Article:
A dwarf planet, Ceres has always been the subject of astronomers' interest. Scientists took a huge crater's occura with salt deposits in the cracks (on the images visible landslides on the edges). In June, it reached its lowest orbit yet, skimming the surface from just 22 miles (35 kilometres) up. In more than three years of orbiting Ceres, Dawn's lowest altitude before this month was 240 miles (385 kilometers), so the data from this current orbit bring the dwarf planet into much sharper focus.
From 2011 to 2012, Dawn received data with the closest orbit of the asteroid Vesta and transmitting them to the Ground, and already in 2015, the station has orbited the dwarf planet Ceres, and to date, its orbit tens of kilometers above the surface of the asteroid. The photographs revealed unusual bright spots on the surface, which drew immediate attention from the scientific community. Scientists are wondering how they got there, suggesting they are "either from a shallow, sub-surface reservoir of mineral-laden water, or from a deeper source of brines (liquid water enriched in salts) percolating upward through fractures".
These are the closest-ever images taken of our solar system's only dwarf planet and offer unparalleled insight into the bright spots on Ceres - freakish surface features known as faculae, created by massive deposits of sodium carbonate.
"We now hope to understand how the bright deposits outside the crater center came about - and what they tell us about Ceres' interior", Andreas Nathues from the institute stated in another statement.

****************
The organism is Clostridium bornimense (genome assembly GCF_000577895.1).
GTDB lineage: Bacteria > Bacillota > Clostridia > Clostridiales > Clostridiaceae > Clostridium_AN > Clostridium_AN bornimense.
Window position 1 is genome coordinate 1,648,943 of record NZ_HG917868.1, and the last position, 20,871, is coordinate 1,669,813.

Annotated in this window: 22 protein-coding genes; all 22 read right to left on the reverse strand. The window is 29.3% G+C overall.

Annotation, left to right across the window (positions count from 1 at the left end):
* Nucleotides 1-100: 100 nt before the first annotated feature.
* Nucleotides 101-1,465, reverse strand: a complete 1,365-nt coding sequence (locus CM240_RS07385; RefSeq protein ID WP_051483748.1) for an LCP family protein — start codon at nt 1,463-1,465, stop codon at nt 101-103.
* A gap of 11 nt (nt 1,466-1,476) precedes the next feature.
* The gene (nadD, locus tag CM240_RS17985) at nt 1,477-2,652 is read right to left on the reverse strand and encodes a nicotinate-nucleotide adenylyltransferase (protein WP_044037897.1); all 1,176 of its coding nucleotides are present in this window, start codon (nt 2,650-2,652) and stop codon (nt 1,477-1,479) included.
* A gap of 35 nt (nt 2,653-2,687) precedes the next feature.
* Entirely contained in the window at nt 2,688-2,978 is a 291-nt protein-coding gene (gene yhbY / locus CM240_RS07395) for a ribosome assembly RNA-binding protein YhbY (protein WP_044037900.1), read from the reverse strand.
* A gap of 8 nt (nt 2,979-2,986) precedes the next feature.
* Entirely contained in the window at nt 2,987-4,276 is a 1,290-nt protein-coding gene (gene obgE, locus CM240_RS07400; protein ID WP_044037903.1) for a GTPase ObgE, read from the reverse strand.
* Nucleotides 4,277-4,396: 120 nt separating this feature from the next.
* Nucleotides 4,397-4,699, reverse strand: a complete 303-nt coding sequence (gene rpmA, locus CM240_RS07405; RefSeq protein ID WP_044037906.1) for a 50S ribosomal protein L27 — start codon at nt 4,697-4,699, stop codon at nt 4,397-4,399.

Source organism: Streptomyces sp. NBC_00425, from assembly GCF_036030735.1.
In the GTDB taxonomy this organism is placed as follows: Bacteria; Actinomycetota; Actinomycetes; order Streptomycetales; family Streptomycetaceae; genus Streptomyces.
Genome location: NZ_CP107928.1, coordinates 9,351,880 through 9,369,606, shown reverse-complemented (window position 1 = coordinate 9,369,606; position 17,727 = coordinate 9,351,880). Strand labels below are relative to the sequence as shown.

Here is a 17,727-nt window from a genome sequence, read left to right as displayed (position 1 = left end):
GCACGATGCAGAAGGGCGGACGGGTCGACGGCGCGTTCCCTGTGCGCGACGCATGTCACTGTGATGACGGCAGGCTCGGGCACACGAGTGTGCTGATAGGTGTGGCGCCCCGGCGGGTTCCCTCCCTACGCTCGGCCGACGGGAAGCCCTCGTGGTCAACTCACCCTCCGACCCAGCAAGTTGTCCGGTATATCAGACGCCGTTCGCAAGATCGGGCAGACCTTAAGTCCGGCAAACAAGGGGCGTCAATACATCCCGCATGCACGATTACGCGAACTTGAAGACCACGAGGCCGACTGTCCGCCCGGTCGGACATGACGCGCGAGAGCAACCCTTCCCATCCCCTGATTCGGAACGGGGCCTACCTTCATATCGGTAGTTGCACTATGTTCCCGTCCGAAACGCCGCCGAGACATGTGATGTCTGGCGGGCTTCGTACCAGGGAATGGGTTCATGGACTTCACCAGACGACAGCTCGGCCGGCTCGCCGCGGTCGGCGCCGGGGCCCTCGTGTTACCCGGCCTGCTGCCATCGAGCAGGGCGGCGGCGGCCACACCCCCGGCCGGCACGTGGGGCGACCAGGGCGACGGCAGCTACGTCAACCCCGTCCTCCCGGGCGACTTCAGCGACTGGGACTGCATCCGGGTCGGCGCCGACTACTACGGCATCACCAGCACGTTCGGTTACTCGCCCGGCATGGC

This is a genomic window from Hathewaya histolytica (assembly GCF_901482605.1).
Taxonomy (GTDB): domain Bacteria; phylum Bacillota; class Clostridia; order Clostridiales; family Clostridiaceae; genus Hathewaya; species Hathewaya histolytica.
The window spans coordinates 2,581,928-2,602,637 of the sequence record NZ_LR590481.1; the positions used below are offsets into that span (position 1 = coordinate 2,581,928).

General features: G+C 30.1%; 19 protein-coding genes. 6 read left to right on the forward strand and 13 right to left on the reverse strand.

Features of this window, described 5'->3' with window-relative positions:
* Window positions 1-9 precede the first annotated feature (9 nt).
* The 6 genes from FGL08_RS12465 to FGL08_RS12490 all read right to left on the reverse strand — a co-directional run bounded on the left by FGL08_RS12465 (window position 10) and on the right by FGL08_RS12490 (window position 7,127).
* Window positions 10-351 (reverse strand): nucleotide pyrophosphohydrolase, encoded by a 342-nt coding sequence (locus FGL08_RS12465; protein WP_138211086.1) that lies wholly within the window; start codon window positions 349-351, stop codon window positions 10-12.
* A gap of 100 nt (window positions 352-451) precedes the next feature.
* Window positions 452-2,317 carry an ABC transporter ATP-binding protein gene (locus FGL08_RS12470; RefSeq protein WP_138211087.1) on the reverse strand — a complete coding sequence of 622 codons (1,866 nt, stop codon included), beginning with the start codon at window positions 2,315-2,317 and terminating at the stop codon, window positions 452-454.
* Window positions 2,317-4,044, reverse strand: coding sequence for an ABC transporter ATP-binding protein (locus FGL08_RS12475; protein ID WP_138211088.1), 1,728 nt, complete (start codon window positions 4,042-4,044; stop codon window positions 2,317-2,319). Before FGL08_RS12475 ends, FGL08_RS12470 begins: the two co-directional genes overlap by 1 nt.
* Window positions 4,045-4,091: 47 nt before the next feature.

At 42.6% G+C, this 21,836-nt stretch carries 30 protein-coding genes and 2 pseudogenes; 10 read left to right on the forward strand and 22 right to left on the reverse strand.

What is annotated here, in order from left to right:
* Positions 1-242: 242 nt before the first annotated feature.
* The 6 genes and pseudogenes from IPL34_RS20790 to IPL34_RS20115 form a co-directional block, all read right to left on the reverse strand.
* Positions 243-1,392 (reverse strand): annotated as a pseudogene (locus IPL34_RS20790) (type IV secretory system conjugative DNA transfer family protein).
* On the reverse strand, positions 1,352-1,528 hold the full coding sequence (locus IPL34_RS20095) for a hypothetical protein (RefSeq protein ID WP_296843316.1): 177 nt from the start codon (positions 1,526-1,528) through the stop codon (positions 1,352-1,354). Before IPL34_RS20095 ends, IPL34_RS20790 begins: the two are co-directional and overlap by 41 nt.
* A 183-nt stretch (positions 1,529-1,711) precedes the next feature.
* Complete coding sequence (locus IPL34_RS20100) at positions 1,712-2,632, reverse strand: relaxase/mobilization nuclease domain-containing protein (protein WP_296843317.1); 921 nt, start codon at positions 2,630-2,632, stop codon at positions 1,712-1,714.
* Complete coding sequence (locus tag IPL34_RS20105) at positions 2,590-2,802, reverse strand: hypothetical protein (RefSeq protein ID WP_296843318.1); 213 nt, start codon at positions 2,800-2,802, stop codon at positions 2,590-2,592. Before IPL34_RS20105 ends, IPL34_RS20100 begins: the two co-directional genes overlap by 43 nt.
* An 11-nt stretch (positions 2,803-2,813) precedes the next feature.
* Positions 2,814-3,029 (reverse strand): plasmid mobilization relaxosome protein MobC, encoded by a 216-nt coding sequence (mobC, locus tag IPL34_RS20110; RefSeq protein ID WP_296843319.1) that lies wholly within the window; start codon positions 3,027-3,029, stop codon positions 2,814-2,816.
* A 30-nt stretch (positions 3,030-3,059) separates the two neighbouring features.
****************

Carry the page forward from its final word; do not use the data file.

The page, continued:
The wealth of information contained in these images, and more that are planned in the coming weeks, will help address key, open questions about the origin of the faculae, the largest deposits of carbonates observed thus far outside Earth, and possibly Mars.
NASA engineer and Dawn project manager Marc Rayman, of the Jet Propulsion Laboratory, said the photos are the culmination of an incredible venture across the solar system.
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Close-up image of the Vinalia Faculae in Occator Crater.
Launched in September 2007, the Dawn mission cost NASA roughly $467 million and had a very unique goal.
To snap this picture, Dawn fired up its ion engine and plunged to a depth of about 21 miles (34 kilometers) of Ceres' surface.
"The first views of Ceres obtained by Dawn beckoned us with a single, blinding bright spot". "While the extension of Dawn in ceras, it has been exciting to highlight the nature and history of this fascinating dwarf planet, and it is particularly appropriate that Don's final work will provide rich new data sets to test those principles".
The complete catalog of images taken by Dawn from its new orbit is also available online.
Dawn was constructed by Orbital Sciences and is operated by JPL, which is located in Pasadena, California.